The production united the Wolf Trap Opera Company (which usually has to contend with the limitations of its smaller but amiable theater at the Barns), the National Symphony Orchestra and a capable production team. (The NSO was elegantly conducted by Grant Gershon, who made the challenges of coordinating this kind of semi-staging — in which conductor, orchestra and chorus are positioned behind the singers — look easy.)
The director, Jose Maria Condemi, demonstrated that you can update and freshen an opera without doing anything to ruffle the feathers of traditionalists. Yes, the action was moved to the 1920s, but costuming Violetta in Act I as a kind of French Sally Bowles, in sequins and ostrich feathers and kohl-rimmed eyes (Anke Lupes created clothes and sets), simply gave a slightly more contemporary spin on a timeless story.
(The first production of “La Traviata” had to be moved in the other direction: The censors wouldn’t allow Verdi to present a modern-day drama about a courtesan, so everyone was dressed in 18th-century garb.)
And the staging was so stripped down — with a few pieces of furniture, overhead projections and a handful of principals trying to evoke the supposedly crowded parties — that the piece was only loosely anchored to a historical time in any case. “Projections,” in opera, often connote multimedia spectacle, but Aaron Rhyne’s were relatively modest: shots of the underbelly of the Eiffel Tower or the City of Light by night for the Paris scenes and a lavender field for the country idyll. Indeed, the production could have used a little more high-tech, at least in the amplification department; poor Benjamin Bliss, who sang Alfredo, was several times shortchanged by a mike that sometimes cut in a few measures after it was supposed to.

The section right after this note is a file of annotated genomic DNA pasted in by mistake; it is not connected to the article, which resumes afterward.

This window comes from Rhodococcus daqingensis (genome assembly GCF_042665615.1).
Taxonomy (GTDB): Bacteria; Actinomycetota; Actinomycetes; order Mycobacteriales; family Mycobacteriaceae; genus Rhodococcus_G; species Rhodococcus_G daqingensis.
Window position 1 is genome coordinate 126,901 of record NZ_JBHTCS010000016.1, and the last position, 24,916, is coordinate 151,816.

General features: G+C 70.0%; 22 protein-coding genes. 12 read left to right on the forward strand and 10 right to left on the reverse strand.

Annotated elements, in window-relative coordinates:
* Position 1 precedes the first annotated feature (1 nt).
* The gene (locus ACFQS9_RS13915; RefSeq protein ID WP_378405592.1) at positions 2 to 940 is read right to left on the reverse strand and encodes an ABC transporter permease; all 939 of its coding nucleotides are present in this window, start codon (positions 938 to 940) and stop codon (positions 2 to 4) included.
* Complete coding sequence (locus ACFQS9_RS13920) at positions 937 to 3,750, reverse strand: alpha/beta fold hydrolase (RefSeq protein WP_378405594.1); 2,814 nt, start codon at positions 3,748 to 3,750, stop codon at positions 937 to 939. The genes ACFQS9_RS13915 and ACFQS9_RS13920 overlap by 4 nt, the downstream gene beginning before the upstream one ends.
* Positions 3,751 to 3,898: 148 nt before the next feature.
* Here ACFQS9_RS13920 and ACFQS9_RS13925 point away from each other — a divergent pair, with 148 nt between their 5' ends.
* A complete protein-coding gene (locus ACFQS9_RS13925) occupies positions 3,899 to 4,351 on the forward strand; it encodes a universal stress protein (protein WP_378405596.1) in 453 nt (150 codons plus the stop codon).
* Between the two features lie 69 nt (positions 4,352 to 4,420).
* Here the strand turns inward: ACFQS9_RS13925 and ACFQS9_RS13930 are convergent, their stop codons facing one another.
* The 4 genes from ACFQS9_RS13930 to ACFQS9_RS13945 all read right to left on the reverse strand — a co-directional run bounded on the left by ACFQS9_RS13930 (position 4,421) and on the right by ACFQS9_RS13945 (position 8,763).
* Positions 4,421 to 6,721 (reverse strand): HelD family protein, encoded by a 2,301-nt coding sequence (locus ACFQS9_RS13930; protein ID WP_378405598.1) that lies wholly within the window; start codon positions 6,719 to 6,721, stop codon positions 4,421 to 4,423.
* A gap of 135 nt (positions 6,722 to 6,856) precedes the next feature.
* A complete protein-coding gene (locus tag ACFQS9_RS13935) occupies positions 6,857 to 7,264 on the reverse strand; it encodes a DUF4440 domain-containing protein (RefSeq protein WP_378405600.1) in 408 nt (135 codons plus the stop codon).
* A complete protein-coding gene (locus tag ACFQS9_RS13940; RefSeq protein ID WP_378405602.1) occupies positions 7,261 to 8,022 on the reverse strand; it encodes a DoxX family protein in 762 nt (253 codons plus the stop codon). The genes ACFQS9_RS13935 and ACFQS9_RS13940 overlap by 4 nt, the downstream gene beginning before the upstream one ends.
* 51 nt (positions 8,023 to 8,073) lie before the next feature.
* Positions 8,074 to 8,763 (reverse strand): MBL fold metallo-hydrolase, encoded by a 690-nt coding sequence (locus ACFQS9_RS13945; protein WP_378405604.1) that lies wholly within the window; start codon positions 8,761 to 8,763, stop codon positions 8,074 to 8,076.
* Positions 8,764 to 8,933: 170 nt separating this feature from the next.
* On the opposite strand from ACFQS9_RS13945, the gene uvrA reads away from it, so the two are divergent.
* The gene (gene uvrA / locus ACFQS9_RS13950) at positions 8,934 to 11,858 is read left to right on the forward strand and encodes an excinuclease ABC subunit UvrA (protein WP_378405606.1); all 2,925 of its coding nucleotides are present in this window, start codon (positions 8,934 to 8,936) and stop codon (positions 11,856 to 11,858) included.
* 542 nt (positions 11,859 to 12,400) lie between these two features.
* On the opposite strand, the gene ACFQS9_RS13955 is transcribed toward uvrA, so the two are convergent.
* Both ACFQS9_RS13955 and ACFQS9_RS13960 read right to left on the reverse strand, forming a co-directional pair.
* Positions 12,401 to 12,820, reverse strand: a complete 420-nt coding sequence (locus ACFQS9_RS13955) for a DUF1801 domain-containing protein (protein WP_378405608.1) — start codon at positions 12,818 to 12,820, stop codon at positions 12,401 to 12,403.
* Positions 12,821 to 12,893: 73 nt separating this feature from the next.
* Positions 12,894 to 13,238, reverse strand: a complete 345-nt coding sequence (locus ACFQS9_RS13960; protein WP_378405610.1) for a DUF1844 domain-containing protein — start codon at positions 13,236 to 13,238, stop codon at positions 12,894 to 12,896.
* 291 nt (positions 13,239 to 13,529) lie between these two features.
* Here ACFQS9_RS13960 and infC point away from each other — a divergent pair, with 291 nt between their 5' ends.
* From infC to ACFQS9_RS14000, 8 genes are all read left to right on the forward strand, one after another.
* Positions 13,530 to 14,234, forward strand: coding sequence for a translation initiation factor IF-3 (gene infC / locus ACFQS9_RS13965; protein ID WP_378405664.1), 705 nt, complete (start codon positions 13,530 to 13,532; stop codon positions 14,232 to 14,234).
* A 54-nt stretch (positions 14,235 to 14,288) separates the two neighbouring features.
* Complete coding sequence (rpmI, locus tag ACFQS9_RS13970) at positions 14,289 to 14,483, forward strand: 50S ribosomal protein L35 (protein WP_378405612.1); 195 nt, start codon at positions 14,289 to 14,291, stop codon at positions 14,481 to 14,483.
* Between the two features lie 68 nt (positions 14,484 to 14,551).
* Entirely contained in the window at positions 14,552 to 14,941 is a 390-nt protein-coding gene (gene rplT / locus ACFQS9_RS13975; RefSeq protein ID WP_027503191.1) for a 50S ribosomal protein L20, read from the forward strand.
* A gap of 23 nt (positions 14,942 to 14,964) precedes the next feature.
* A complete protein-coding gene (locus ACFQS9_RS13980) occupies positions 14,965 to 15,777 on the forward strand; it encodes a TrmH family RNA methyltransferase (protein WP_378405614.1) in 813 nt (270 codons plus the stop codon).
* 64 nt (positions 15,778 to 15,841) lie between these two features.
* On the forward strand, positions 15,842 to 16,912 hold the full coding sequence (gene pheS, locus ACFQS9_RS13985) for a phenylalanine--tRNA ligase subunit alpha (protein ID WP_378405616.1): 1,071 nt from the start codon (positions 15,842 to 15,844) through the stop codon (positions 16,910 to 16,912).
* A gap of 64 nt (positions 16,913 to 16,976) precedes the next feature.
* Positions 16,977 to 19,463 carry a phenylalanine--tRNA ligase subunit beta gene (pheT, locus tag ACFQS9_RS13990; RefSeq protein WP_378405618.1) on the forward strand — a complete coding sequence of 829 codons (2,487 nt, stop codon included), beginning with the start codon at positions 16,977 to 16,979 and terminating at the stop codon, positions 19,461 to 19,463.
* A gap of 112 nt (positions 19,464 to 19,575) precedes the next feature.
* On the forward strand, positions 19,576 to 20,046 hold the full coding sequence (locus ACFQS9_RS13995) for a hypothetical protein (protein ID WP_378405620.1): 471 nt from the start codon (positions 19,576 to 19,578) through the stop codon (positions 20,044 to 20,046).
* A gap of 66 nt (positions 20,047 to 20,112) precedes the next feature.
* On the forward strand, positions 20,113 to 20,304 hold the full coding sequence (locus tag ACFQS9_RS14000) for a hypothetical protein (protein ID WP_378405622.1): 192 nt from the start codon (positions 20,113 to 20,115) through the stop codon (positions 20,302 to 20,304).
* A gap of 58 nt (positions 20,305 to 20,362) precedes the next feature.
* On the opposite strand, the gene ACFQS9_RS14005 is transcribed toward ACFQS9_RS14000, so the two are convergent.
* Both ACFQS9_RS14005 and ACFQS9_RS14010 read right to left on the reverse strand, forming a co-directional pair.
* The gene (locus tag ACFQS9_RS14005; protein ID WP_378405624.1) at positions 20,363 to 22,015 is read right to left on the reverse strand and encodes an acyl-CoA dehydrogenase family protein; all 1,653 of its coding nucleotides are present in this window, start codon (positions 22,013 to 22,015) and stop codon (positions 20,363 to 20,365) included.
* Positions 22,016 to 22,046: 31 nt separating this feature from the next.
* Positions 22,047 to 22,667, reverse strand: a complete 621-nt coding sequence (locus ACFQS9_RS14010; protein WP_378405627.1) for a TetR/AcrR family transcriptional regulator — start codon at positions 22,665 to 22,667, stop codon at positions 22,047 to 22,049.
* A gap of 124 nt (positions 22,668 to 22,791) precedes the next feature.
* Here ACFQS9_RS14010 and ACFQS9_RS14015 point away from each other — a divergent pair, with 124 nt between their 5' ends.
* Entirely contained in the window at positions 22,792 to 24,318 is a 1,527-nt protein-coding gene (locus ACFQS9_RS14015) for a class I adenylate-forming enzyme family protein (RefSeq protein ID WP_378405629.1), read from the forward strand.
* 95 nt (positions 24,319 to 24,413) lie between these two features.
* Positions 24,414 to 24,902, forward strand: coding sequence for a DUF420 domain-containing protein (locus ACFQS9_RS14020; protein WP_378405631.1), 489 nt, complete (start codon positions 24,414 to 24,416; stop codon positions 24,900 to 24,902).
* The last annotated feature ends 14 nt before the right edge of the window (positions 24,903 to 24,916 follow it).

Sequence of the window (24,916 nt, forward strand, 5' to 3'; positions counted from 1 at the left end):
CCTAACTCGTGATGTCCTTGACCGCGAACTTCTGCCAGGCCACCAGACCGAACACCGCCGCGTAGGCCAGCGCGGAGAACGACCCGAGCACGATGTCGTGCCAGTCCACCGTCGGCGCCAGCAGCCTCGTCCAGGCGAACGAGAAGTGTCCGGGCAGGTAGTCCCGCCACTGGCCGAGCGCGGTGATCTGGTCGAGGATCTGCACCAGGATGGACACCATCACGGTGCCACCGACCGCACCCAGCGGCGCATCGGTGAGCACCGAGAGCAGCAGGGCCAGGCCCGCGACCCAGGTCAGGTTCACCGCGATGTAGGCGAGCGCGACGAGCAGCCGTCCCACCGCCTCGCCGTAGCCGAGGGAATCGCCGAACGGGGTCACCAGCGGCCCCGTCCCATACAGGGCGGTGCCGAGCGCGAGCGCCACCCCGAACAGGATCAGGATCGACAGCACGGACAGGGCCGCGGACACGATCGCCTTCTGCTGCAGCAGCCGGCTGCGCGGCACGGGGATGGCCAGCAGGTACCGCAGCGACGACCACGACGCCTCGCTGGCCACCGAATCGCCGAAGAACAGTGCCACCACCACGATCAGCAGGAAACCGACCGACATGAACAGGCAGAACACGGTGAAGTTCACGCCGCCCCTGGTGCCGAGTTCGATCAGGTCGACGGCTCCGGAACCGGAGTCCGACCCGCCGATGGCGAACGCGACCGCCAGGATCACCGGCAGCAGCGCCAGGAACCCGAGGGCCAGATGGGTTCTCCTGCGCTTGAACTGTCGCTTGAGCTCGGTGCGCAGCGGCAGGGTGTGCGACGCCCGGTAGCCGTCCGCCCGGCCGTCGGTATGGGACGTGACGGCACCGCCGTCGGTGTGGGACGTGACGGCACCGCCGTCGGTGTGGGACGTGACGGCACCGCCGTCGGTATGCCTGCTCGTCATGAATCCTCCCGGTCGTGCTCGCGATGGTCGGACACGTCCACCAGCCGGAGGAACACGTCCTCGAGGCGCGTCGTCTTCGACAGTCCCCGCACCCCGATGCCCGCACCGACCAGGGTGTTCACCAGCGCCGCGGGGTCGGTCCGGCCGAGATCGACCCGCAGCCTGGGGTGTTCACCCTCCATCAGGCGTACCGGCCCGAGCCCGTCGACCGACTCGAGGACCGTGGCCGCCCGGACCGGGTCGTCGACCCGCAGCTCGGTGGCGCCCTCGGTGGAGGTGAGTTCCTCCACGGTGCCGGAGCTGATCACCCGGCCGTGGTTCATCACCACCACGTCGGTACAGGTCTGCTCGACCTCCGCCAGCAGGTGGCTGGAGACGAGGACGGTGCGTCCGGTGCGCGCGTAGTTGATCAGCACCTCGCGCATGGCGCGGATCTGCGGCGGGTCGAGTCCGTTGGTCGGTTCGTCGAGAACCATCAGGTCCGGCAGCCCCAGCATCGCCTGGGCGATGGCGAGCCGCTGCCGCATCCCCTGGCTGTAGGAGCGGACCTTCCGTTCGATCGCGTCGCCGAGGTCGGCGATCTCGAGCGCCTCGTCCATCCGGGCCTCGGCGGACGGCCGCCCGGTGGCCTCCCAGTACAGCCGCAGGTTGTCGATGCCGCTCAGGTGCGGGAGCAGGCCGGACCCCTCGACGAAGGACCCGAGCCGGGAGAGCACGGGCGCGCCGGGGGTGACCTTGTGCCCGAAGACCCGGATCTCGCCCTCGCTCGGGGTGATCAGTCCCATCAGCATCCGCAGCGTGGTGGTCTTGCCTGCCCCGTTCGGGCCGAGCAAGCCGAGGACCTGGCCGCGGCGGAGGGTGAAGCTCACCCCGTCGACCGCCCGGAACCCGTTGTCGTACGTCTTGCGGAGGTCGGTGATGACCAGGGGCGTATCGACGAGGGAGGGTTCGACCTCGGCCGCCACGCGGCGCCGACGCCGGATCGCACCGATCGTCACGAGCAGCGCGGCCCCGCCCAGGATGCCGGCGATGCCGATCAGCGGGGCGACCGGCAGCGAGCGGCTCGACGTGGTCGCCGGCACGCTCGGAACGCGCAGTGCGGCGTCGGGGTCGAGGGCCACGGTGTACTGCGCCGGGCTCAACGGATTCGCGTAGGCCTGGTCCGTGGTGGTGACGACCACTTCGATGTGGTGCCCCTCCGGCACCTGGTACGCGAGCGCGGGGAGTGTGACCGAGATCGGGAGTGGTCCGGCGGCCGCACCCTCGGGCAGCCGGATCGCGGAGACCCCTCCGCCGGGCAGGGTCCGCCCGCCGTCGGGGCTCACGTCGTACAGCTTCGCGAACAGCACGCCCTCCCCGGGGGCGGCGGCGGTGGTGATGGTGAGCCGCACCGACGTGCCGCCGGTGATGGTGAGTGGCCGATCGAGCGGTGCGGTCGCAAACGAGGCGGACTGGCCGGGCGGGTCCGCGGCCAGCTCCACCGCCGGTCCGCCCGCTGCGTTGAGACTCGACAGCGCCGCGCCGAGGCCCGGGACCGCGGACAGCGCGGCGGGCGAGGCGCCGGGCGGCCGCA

Here is where you might expect me to launch into a diatribe against amplification, and I certainly did hate it. It was too loud, and it was not well applied (the Washington Chorus, which sang well, was sometimes inaudible behind the soloists). But I reluctantly bow to its inevitability in this particular kind of outdoor amphitheater, and at least it gives young singers confidence that they will be heard and removes some of the audible anxiety from their delivery.
Certainly, I enjoyed the performance quite a lot. The Wolf Trap Opera got a lovely young cast together for this one, with the added bonus of presenting singers who are age-appropriate for their roles. Bliss was light and ardent as Alfredo; Nicholas Pallesen, whom I last heard in Castleton’s “Trittico” in 2010, made an even better impression this time around with a sturdy, solid Germont. Courtney Johnson was a warm Annina; Brian Vu, a debonair Douphol; and Nicholas Brownlee, an evocative presence as the doctor. Only Harry Greenleaf, as Baron Douphol, sounded a little strained.
The anticipatory buzz of this production centered on Corinne Winters, partly because she is local (from Frederick) and familiar (she sang Anne Trulove in Wolf Trap Opera’s “The Rake’s Progress” last summer at the Barns), but mainly because she had a resounding success in this role this year at the English National Opera and appears to be on the brink of a big career.
She didn’t disappoint. Her voice is full and round, with comfortable high notes but also a darkness that suggests she might move into a slightly more dramatic repertory with time. And she has a gamine intensity that made for a magnetic performance. Her voice is still on the light side for the outpourings of Act II, which calls for the biggest singing of the night, but that’s a quibble, particularly given her desperate, searing performance of her duet with Pallesen/Germont.
She’s coming to the Virginia Opera next spring as Micaela in “Carmen” and to the Washington National Opera (we don’t know in what, yet) in the fall of 2014. You might want to mark your calendars.